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The 2025 RAM 1500 Isn’t A Game Changer, But It Sure Is Close…

So is the 2025 RAM 1500’s new engine a Hurricane? Or more of a “Tempest in a teapot?” Let’s dive in and talk about why I’ll shed some tears over the passing of the 5.7L HEMI, but not as many as I had thought…

First, the 540 HP version of the engine and how it drives: It feels just like the pre-refresh RAM 1500 with a quieter engine and better acceleration. How fast? Try 4.7 seconds 0-60 for a fully-loaded 4WD Tungsten trim. As you’d expect, there’s a hint of turbo lag, but after 1-2/10ths of a second you get hit by 521 lb-ft of torque, the most in the segment outside of a Raptor R’s supercharged V8. There’s so much power and it’s so easily accessible that I’d recommend the full-time 4WD system if you’re not interested in burn outs. (Check out the video below for the full review.)

Speaking of that 4WD system. In a somewhat surprising move, RAM give all high-output 3.0L turbo models the transfer case from the RAM TRX and Durango SRT/Hellcat. The Borg Warner t-case delivers full-time active torque split 4WD which is notably different from the non-Raptor 4WD systems in the Ford, or anything offered in the GMC and Chevy. It allows 2WD operation for fuel efficiency, a complete lock of the transfer case for off-roading, and full-time AWD for improved traction on snow, ice, gravel roads while towing, etc.

How does the regular 3.0L do? That was pretty impressive as well. Power drops from 540 HP to 420 and torque from 521 to 469, but without testing equipment most folks won’t notice too much difference. That’s because the power delivery is still very linear and the torque is still a solid bump over the outgoing 5.7L V8. That’s why all 3.0L engines get a stronger 8HP75 transmission sourced from ZF.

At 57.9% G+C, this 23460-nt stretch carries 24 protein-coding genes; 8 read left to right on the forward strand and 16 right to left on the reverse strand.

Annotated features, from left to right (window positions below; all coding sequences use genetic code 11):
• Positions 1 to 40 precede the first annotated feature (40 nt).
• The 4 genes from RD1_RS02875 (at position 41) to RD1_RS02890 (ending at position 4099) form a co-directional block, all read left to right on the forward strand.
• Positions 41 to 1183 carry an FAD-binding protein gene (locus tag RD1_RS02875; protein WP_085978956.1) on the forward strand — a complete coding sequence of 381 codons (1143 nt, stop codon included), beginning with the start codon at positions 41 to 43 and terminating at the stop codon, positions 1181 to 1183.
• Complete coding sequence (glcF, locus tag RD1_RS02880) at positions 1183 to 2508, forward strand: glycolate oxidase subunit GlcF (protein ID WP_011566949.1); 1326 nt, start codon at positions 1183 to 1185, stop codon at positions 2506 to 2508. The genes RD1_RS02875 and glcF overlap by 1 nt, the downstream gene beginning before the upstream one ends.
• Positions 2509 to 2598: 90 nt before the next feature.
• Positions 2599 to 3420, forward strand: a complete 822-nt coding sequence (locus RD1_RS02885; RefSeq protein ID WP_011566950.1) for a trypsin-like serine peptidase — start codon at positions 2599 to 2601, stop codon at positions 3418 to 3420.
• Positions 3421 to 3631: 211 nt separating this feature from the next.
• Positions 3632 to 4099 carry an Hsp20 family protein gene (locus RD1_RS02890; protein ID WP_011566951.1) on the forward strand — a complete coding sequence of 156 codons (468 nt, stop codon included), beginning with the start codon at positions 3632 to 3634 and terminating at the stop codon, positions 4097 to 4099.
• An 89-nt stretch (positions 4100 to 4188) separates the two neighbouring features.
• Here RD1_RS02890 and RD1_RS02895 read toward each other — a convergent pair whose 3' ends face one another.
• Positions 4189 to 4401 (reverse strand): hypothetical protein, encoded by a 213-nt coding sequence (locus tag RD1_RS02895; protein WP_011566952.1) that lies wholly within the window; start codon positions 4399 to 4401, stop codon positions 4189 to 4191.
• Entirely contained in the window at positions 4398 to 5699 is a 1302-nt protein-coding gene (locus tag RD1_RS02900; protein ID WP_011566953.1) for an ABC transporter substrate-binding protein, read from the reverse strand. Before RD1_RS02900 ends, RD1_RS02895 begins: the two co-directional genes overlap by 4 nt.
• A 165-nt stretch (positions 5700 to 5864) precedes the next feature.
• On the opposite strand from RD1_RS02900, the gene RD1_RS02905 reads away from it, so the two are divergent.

The sound? It’s shockingly “BMW” to be honest. From the exhaust note to the induction sounds under the hood I would argue that if you’re blindfolded you wouldn’t be able to tell the difference between a BMW M540i and a RAM 1500. It sounds “better” than Ford’s turbo V6s, but let’s be honest, there’s no replacing the V8 sound track…

So it’s all sunshine and roses? Not quite. The main deficiency with the 3.0L turbo is the reason Ford still offers a 5.0L V8 in the F-150: engine braking. There isn’t much. For a lot of folks this won’t be an issue. If however you live in a mountainous area (like Colorado or California), then you might want to snag one of the last 5.7L V8s before they are gone. The RAM offers no less engine braking than Ford’s 2.7L or 3.5L turbo engines, but it doesn’t offer any more either.

The other detail is the fuel. The outgoing 5.7L V8 preferred drinking mid-grade gasoline, the new 3.0L turbo has more expensive tastes and would like 91 octane. RAM confirmed that BOTH tunes of the 3.0L engine will “operate safely on regular unleaded” but they admitted that power output figures would drop on 87 octane. How much? That depends on the weather, but if it’s a hot day outside in Phoenix and you put 87 in your Tungsten RAM you could see as much as a 10% drop in engine output. This is because the engine will tweak the valvetrain, timing and fuel injection to compensate and that results in less fuel burning which means less power.

As much as I’ll miss the 5.7L V8, I suspect I’ll shed more tears over the reality that we’ll never see a 6.4L HEMI in a RAM 1500. That said, the 3.0L hurricane is simply a better engine than either V8 in almost every way that matters. It has more power and more torque for easier towing, it delivers fantastic acceleration performance and it’s lighter and more efficient than the 5.7L. We don’t have official numbers yet, but we averaged a respectable 22.6 MPG after a day of driving mixed driving. While we wait for the numbers to come out, I suspect that the base 3.6L V6 will still be the most efficient engine choice.

What do you think? Are you intrigued by the most powerful non-Raptor engine in this segment? Before you ask, no, a R1T and a Cybertruck are not in this segment. But… A 580 HP Lightning is, although I’m not entirely clear we could even include a 1/2-ton EV in the same conversation for most buyers. What do you think about that?

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